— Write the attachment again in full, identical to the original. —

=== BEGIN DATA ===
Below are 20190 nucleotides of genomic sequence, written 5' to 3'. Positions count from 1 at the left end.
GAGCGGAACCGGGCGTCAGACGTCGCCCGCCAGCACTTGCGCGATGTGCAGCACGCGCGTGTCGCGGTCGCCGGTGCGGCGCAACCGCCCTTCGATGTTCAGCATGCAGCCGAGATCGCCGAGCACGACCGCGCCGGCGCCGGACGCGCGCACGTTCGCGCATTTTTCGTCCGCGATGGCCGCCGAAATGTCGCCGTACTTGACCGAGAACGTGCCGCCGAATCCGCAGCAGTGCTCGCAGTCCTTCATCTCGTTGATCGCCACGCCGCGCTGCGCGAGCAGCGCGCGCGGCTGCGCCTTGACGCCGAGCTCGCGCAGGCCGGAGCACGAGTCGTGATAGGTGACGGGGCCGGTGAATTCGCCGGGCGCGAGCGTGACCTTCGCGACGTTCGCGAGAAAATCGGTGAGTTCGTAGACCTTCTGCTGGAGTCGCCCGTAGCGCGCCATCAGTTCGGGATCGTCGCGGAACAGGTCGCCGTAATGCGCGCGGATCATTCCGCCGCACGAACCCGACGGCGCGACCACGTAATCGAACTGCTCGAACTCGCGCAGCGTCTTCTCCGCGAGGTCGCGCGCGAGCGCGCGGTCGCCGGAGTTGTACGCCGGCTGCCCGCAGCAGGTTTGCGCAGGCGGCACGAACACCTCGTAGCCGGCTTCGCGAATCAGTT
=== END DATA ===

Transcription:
Below are 20190 nucleotides of genomic sequence, written 5' to 3'. Positions count from 1 at the left end.
GAGCGGAACCGGGCGTCAGACGTCGCCCGCCAGCACTTGCGCGATGTGCAGCACGCGCGTGTCGCGGTCGCCGGTGCGGCGCAACCGCCCTTCGATGTTCAGCATGCAGCCGAGATCGCCGAGCACGACCGCGCCGGCGCCGGACGCGCGCACGTTCGCGCATTTTTCGTCCGCGATGGCCGCCGAAATGTCGCCGTACTTGACCGAGAACGTGCCGCCGAATCCGCAGCAGTGCTCGCAGTCCTTCATCTCGTTGATCGCCACGCCGCGCTGCGCGAGCAGCGCGCGCGGCTGCGCCTTGACGCCGAGCTCGCGCAGGCCGGAGCACGAGTCGTGATAGGTGACGGGGCCGGTGAATTCGCCGGGCGCGAGCGTGACCTTCGCGACGTTCGCGAGAAAATCGGTGAGTTCGTAGACCTTCTGCTGGAGTCGCCCGTAGCGCGCCATCAGTTCGGGATCGTCGCGGAACAGGTCGCCGTAATGCGCGCGGATCATTCCGCCGCACGAACCCGACGGCGCGACCACGTAATCGAACTGCTCGAACTCGCGCAGCGTCTTCTCCGCGAGGTCGCGCGCGAGCGCGCGGTCGCCGGAGTTGTACGCCGGCTGCCCGCAGCAGGTTTGCGCAGGCGGCACGAACACCTCGTAGCCGGCTTCGCGAATCAGTT